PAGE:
In Europe, approximately 75 000 citizens die from colon cancer each year, a significant financial and social burden on Member States. Recent studies have revealed a link between the preventive effect of naturally occurring dietary plant polyphenols on cancer formation and how the compounds could protect us against harmful reactions in human cells.
To investigate this phenomenon further a 3 year European-funded project called "Health implications of natural non-nutrient antioxidants (polyphenols); bioavailability and colon carcinogenesis" started in 2000. The project, a co-operative partnership, was established between 13 institutions in six EU member countries.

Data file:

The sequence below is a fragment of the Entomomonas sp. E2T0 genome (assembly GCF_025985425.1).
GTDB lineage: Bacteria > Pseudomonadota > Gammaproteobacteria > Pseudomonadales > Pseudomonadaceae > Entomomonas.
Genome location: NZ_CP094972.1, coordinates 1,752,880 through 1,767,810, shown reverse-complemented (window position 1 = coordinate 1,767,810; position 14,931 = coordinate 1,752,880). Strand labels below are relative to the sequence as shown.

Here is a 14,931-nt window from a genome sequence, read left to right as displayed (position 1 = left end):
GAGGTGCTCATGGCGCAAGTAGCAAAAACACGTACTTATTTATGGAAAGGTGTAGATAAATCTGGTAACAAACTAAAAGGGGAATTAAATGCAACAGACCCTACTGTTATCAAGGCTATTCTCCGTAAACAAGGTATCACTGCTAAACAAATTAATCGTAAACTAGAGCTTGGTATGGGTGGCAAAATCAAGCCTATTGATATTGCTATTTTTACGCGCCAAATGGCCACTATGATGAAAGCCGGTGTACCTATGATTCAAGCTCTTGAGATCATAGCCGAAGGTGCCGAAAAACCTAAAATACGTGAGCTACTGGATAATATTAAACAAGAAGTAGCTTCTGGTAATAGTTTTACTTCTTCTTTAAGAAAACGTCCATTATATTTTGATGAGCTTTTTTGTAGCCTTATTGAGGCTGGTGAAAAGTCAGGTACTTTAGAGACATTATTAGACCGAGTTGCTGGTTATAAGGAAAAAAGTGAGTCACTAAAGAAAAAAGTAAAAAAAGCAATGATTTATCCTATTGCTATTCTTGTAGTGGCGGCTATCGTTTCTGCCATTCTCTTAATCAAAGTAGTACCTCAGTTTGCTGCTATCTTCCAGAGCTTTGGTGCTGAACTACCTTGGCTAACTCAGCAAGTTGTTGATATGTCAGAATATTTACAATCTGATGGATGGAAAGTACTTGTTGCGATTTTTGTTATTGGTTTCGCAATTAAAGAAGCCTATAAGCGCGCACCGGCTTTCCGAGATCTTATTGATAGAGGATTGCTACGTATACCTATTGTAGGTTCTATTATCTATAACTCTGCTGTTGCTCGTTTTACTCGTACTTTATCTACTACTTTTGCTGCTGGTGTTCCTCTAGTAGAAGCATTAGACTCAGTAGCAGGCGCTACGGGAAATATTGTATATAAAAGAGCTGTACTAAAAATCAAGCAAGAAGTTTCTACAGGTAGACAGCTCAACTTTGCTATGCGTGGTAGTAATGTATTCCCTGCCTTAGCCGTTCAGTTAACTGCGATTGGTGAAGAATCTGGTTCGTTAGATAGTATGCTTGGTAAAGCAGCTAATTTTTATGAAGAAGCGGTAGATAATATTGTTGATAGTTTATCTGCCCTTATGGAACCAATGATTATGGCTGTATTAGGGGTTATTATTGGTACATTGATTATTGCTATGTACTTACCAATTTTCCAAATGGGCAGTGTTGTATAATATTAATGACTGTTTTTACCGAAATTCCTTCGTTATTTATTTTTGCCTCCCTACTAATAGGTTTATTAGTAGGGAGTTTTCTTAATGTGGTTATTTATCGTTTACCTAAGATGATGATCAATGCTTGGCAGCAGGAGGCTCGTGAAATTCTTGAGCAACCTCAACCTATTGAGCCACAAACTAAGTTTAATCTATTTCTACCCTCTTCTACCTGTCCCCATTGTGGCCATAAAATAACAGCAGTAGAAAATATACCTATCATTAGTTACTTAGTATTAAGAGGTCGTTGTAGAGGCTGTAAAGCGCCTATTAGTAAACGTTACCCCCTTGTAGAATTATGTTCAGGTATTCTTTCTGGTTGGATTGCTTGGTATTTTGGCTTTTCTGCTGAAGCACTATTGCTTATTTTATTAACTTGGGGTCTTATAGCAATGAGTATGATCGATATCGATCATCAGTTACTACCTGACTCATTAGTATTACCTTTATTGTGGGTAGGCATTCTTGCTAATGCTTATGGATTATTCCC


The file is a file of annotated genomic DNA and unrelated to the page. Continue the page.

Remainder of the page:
The expected achievements from the programme include the study of the digestion of polyphenols in human gut and their effect on gut microflora and the doses of polyphenols to optimise protection against colon cancer will also be determined.
The information gained is expected to facilitate the safe development of tasty novel foods with altered contents of polyphenols.
According to a recent paper written by Mr Kiutamo from Finnish food research organisation VTT Biotechnology, there are large differences in consumption of amount and type of polyphenols between North and South Europe, with lower risks associated with the Mediterranean diet rich in vegetables.
The project, led by Professor Ian Johnson at the UK Institute of Food Research, is due to be completed by the end of 2002.